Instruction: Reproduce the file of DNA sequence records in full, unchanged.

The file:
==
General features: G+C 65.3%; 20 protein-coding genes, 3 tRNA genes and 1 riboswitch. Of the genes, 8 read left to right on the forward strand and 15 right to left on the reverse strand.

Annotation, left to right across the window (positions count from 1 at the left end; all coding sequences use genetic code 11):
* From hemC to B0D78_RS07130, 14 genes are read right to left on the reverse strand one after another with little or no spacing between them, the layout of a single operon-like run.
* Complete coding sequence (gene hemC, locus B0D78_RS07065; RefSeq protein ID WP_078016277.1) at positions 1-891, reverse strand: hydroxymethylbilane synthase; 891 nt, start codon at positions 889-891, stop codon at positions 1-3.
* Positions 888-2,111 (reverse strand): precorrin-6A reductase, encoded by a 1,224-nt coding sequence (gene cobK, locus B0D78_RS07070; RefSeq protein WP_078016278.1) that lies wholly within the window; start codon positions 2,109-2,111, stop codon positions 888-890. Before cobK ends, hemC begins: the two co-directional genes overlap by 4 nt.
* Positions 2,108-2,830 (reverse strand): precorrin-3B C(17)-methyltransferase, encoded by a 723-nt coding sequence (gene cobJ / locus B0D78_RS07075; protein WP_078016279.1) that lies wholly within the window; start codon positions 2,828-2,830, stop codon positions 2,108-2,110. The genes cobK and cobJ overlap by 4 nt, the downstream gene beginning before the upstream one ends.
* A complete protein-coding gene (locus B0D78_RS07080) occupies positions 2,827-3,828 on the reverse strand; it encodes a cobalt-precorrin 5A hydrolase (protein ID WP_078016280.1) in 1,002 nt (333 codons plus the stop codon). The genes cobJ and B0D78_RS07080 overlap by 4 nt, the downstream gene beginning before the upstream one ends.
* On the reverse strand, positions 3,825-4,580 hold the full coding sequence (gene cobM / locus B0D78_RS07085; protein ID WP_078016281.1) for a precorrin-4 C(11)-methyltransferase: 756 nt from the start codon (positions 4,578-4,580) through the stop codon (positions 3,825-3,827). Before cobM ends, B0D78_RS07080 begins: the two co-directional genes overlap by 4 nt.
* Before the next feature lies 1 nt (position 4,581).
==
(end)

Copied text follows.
General features: G+C 65.3%; 20 protein-coding genes, 3 tRNA genes and 1 riboswitch. Of the genes, 8 read left to right on the forward strand and 15 right to left on the reverse strand.

Annotation, left to right across the window (positions count from 1 at the left end; all coding sequences use genetic code 11):
* From hemC to B0D78_RS07130, 14 genes are read right to left on the reverse strand one after another with little or no spacing between them, the layout of a single operon-like run.
* Complete coding sequence (gene hemC, locus B0D78_RS07065; RefSeq protein ID WP_078016277.1) at positions 1-891, reverse strand: hydroxymethylbilane synthase; 891 nt, start codon at positions 889-891, stop codon at positions 1-3.
* Positions 888-2,111 (reverse strand): precorrin-6A reductase, encoded by a 1,224-nt coding sequence (gene cobK, locus B0D78_RS07070; RefSeq protein WP_078016278.1) that lies wholly within the window; start codon positions 2,109-2,111, stop codon positions 888-890. Before cobK ends, hemC begins: the two co-directional genes overlap by 4 nt.
* Positions 2,108-2,830 (reverse strand): precorrin-3B C(17)-methyltransferase, encoded by a 723-nt coding sequence (gene cobJ / locus B0D78_RS07075; protein WP_078016279.1) that lies wholly within the window; start codon positions 2,828-2,830, stop codon positions 2,108-2,110. The genes cobK and cobJ overlap by 4 nt, the downstream gene beginning before the upstream one ends.
* A complete protein-coding gene (locus B0D78_RS07080) occupies positions 2,827-3,828 on the reverse strand; it encodes a cobalt-precorrin 5A hydrolase (protein ID WP_078016280.1) in 1,002 nt (333 codons plus the stop codon). The genes cobJ and B0D78_RS07080 overlap by 4 nt, the downstream gene beginning before the upstream one ends.
* On the reverse strand, positions 3,825-4,580 hold the full coding sequence (gene cobM / locus B0D78_RS07085; protein ID WP_078016281.1) for a precorrin-4 C(11)-methyltransferase: 756 nt from the start codon (positions 4,578-4,580) through the stop codon (positions 3,825-3,827). Before cobM ends, B0D78_RS07080 begins: the two co-directional genes overlap by 4 nt.
* Before the next feature lies 1 nt (position 4,581).